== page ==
Imagine a young, energetic leader taking over after a long and frustrating stretch of Paleozoic politics. The new leader immediately implements a new Iraq policy and signs the Kyoto protocol on global warming. The new leader promises a more nuanced relationship with China. And, in a startling departure from conventional wisdom on race relations, the new leader makes an official apology to the largest minority in the country for the way the government historically treated it.
You don’t have to wait until January 2009 to see this hopeful scenario unfold. Just look down under.
Prime Minister Kevin Rudd is Australia’s new, fair dinkum leader. Fair dinkum is Ozzie slang for the genuine article, the real McCoy. After 11 years of misrule by the Liberal Party’s John Howard, who enthusiastically backed the Iraq War and called Barack Obama the presidential choice of al-Qaeda, Australia is showing the United States the way out of the neo-conservative swamps.
Rudd speaks his mind. For instance, he gave a speech in 2006 entitled “John Howard, the Neo-Conservatives, and Policy Failure in Iraq” that blasted Howard’s hypocrisy for “justifying his decision to go to war in Iraq because of the failure of UN sanctions, while the world’s single-biggest sanction-busting operation against Iraq was perpetrated by an Australian company with the full backing of the Howard Government itself.”
Nor has Rudd run away from controversy as prime minister. He has signed Kyoto, announced the withdrawal of Australian troops from Iraq, and issued an official apology to the Aboriginal people for the government’s previous policies of forced assimilation. Speaking to students at Beijing University this month during the Tibet turmoil, Rudd chose his words judiciously. He aspired to be China’s zhengyou, a Chinese term that translates into the “true friend who dares to disagree.” As the only Western leader who can speak Mandarin fluently, Rudd simultaneously demonstrated his deep love of China and his intention to speak his mind frankly to the country’s leadership. Ditto to the dittoheads in Washington: on his recent trip to the United States, Rudd dared to disagree, in a largely friendly way, with the Bush doctrine.
Of course, Rudd is no Sandinista. He’s not about to dismantle Australia’s alliance with the United States. Before he left for Washington, as FPIF contributor Gavan McCormack points out in Asia’s New Axis, “Rudd said that he would honor the regional security commitments entered into by his predecessor, John Howard. These included a Joint Security Agreement with Japan, signed in March 2007. This was post-war Japan’s first security pact with a country other than the United States, and it constitutes a first step toward forming a U.S.-Japan-Australia trilateral security agreement.”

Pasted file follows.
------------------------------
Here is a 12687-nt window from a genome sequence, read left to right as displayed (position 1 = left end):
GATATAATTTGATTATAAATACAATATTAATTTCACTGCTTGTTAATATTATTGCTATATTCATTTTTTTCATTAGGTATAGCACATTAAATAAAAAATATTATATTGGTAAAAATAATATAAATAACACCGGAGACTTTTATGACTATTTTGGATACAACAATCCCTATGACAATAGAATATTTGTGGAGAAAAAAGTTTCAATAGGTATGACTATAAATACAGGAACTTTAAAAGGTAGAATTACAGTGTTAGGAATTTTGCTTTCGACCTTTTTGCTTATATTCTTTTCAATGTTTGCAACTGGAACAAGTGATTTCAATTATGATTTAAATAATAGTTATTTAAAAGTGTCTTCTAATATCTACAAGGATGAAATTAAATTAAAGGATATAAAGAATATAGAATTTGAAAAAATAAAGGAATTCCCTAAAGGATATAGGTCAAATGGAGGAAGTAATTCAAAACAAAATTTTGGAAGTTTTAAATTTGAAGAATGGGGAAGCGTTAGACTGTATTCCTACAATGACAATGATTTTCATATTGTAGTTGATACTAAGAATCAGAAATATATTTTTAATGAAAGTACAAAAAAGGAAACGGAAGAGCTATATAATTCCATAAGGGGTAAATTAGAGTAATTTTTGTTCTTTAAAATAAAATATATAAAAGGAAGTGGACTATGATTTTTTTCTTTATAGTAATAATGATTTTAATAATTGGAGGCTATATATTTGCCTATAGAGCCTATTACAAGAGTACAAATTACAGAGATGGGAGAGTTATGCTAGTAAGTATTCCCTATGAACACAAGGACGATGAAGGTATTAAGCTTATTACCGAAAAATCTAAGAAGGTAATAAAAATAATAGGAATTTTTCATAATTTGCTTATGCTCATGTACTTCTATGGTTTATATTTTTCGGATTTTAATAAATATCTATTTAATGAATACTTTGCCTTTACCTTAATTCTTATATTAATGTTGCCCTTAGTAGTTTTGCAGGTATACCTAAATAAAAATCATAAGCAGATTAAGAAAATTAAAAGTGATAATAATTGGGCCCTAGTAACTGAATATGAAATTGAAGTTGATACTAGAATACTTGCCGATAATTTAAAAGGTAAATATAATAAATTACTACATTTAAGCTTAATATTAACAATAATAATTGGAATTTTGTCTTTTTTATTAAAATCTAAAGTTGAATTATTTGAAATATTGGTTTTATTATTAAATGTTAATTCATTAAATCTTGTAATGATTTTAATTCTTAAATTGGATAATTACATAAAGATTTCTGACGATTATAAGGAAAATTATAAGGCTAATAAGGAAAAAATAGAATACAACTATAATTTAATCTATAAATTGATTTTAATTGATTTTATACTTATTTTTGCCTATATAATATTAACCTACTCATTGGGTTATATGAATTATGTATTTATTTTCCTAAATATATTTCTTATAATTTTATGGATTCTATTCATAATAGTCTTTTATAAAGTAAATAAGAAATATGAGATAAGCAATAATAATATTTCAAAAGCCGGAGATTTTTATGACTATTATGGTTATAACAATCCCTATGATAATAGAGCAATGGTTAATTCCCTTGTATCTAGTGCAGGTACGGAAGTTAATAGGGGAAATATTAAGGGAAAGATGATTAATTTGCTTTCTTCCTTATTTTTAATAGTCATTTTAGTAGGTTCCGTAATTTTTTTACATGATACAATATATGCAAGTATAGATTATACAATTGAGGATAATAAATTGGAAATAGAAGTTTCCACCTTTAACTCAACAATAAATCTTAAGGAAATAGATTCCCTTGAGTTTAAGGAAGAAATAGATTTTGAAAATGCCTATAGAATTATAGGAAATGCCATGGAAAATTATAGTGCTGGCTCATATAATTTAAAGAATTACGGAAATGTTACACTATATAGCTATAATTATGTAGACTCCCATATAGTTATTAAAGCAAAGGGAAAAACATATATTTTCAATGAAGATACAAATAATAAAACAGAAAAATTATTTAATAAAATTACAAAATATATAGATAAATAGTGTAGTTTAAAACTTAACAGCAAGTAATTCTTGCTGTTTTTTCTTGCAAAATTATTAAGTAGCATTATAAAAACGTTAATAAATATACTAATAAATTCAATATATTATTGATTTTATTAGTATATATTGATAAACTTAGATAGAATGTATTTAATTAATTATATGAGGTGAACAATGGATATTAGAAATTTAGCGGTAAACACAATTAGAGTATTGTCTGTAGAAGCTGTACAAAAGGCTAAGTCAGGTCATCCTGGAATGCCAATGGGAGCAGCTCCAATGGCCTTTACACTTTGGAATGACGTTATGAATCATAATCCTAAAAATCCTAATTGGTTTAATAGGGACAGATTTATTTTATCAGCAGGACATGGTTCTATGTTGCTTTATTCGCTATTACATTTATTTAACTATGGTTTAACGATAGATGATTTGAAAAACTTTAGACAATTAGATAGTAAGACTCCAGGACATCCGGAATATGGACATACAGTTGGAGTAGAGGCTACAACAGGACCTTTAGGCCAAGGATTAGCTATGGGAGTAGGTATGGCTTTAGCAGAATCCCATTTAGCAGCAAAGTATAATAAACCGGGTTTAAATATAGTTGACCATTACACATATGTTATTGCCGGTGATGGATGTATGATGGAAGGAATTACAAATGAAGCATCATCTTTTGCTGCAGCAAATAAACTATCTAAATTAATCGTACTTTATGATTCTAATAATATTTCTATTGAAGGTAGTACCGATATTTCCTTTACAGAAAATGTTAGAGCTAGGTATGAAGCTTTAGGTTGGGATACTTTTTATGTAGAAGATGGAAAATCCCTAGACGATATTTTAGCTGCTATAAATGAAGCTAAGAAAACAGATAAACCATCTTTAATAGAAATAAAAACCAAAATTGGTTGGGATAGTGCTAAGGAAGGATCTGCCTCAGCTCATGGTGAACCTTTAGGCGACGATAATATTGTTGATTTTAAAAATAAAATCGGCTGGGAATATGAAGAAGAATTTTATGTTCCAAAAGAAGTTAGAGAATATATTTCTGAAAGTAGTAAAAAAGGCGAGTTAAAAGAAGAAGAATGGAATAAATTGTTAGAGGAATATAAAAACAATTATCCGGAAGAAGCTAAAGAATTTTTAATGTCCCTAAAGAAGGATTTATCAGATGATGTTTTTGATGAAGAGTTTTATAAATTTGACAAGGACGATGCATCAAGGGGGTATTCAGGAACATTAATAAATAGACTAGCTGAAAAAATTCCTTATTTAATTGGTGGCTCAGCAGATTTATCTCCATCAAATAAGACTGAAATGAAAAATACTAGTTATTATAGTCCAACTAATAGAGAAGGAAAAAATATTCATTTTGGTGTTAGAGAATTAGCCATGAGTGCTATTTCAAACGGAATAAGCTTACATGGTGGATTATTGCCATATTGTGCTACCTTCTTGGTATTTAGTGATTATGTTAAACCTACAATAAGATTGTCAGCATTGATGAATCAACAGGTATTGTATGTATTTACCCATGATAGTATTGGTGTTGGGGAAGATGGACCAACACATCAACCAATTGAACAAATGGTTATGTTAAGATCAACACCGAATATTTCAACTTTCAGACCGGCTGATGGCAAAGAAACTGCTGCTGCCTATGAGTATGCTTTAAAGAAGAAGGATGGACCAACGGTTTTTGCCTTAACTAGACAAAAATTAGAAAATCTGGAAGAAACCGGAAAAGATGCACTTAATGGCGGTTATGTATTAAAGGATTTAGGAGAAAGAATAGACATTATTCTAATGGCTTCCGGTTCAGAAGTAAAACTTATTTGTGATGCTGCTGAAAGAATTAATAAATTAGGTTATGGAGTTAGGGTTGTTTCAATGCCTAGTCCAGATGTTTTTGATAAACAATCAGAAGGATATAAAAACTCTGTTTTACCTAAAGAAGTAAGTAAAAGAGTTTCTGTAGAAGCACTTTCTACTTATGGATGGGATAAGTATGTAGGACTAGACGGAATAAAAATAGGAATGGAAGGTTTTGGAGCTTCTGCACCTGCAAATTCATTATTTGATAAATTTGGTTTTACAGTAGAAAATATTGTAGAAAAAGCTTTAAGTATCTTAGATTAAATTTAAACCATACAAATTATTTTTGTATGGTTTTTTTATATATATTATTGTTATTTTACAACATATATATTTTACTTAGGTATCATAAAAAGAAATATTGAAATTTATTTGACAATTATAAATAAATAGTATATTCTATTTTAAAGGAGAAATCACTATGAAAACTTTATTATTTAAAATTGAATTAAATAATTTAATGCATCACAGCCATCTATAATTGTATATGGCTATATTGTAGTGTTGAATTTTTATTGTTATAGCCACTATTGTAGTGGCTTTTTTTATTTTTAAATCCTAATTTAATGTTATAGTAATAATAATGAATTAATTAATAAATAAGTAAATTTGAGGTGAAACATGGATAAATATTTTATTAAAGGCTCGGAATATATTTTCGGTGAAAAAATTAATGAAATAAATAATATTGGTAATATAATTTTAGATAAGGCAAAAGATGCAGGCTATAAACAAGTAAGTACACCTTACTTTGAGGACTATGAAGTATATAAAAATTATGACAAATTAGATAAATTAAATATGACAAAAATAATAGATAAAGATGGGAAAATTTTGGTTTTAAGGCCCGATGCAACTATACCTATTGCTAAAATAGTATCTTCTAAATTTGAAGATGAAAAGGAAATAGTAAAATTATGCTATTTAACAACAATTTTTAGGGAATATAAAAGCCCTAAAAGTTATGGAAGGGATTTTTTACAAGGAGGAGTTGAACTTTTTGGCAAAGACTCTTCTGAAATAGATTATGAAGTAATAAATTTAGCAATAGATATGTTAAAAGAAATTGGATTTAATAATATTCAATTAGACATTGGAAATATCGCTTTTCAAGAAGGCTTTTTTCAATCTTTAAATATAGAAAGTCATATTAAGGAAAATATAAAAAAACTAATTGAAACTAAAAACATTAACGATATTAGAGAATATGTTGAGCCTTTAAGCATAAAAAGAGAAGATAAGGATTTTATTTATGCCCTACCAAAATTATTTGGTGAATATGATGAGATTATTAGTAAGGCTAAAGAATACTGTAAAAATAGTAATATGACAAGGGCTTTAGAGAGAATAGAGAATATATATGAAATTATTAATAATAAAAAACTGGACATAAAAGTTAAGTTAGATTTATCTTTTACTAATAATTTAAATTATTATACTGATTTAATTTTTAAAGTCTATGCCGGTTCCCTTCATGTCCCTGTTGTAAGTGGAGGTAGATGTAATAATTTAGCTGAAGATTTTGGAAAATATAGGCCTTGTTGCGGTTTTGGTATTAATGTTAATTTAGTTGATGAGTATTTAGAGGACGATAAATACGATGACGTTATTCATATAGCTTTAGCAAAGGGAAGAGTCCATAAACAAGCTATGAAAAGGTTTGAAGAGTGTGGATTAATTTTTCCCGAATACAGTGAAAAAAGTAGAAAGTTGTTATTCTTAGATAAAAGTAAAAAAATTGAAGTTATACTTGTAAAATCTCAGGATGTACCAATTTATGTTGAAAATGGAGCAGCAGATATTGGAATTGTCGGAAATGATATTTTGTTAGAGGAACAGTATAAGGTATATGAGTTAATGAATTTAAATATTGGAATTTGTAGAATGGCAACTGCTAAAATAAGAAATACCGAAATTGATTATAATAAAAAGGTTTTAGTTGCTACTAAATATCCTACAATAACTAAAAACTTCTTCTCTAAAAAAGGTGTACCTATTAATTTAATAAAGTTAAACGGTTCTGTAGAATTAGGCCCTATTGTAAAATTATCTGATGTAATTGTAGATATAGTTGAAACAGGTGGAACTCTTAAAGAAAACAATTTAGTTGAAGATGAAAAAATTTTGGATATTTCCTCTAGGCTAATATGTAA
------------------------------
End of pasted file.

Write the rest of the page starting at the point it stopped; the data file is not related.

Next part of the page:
More likely, Rudd will steer a middle course, between the Middle Kingdom and Middle America. “With his knowledge of Mandarin and China, Kevin Rudd is perhaps best positioned to take a middle path, balancing relations with a surging China and traditional ties with the United States and United Kingdom,” writes FPIF contributor Susenjit Guha in Rudd: Up from Down Under. “Such an approach has the potential of rendering Australia indispensable to the very powers that she has looked up to all along.”
He may not be perfect, but Kevin Rudd is a refreshing change from the last seven years of John Howard the Bush Kangaroo. Fair dinkum, mate, I say, and let’s hope that his example is not lost on American voters.
Meeting Time in Washington
Last week, people lined the streets of Washington, DC to watch the Pope’s motorcade pass. England’s Gordon Brown was also in town, sounding much like Kevin Rudd in his praise of alliance with the United States but expressing clear differences of opinion on issues of climate change and global poverty.
Poor Lee Myung Bak. The new South Korean president chose a busy news week for his first summit with President Bush. In their discussions, I hope they had a chance for a quiet tete-a-tete about the dangers of confronting North Korea. “In this chat, the U.S. president should tell the cautionary tale of how his administration did everything it could to repudiate the North Korea policy of its predecessor ― only to end up in the very same position,” I write in What Lee Can Learn from Bush in the Korea Times. “Lee is about to go down the same bumpy road. In his eagerness to distance himself from the nordpolitik of Roh Moo-hyun, the new South Korean president threatens to undo all the hard work of reconciliation and reconstruction of the last decade. Talk about deja-vu!”